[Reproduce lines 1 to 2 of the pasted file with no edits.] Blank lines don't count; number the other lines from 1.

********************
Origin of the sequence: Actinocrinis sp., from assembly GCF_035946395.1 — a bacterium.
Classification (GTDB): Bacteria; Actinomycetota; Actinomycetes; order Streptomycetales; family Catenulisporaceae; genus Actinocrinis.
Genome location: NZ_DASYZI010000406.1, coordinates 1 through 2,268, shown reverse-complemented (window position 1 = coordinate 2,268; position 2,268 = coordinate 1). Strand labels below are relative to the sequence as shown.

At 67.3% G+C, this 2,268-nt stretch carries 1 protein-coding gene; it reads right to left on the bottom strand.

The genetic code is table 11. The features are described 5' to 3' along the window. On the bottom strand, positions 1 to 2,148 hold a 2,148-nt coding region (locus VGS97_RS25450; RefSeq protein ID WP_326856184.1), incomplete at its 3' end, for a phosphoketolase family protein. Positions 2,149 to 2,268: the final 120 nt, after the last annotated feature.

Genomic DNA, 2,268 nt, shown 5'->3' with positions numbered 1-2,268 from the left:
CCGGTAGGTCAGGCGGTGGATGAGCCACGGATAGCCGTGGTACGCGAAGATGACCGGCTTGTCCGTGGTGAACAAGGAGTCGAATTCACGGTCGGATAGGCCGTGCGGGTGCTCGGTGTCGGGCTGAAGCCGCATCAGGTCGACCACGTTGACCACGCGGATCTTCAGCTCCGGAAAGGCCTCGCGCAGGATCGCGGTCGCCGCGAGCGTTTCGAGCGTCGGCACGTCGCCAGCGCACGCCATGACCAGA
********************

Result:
Origin of the sequence: Actinocrinis sp., from assembly GCF_035946395.1 — a bacterium.
Classification (GTDB): Bacteria; Actinomycetota; Actinomycetes; order Streptomycetales; family Catenulisporaceae; genus Actinocrinis.